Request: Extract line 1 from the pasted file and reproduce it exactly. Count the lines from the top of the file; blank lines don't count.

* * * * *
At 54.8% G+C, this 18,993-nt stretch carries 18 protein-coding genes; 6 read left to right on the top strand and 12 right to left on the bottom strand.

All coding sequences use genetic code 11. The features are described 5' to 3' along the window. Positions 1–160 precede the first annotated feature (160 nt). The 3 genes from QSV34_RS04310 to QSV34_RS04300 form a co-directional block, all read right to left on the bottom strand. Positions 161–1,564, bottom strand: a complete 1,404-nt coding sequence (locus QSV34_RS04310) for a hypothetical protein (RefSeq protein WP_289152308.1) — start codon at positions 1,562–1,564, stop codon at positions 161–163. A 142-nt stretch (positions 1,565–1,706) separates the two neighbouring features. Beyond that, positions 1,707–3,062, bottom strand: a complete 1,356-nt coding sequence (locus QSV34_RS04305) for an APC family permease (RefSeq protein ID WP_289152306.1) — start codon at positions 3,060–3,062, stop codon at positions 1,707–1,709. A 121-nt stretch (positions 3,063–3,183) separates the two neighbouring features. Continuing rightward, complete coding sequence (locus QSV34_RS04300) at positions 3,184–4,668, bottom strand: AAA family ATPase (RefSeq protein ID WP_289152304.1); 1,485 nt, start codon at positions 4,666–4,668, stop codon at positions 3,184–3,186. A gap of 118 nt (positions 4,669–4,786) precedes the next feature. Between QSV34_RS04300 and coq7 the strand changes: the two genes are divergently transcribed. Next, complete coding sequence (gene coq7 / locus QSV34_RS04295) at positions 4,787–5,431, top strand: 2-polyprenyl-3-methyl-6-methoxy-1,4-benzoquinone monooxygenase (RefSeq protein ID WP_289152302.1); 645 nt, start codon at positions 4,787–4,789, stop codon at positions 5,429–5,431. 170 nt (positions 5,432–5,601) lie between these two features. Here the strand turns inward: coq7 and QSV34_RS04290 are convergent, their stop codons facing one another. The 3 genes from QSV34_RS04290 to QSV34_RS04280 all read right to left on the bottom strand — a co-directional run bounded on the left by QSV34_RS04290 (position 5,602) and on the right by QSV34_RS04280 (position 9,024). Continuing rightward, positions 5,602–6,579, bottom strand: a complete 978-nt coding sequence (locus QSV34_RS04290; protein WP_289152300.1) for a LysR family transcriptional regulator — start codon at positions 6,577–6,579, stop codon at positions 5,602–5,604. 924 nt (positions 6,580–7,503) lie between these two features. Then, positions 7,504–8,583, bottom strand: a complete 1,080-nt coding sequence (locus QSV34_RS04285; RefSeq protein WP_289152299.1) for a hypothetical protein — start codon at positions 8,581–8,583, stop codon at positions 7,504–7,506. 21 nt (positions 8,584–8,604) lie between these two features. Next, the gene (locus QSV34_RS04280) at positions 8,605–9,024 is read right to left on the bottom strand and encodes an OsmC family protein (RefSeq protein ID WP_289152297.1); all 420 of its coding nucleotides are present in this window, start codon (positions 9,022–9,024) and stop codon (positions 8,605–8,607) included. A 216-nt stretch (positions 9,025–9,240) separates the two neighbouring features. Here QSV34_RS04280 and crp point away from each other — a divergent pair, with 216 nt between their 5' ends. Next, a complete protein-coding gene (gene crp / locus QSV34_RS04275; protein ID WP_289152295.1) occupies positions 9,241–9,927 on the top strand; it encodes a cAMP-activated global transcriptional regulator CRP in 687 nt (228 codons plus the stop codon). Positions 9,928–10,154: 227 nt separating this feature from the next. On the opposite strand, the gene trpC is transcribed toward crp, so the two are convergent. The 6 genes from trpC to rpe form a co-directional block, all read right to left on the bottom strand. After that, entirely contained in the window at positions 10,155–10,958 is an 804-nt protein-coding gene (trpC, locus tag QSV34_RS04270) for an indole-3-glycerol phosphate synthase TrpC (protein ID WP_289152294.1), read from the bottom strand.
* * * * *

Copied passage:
At 54.8% G+C, this 18,993-nt stretch carries 18 protein-coding genes; 6 read left to right on the top strand and 12 right to left on the bottom strand.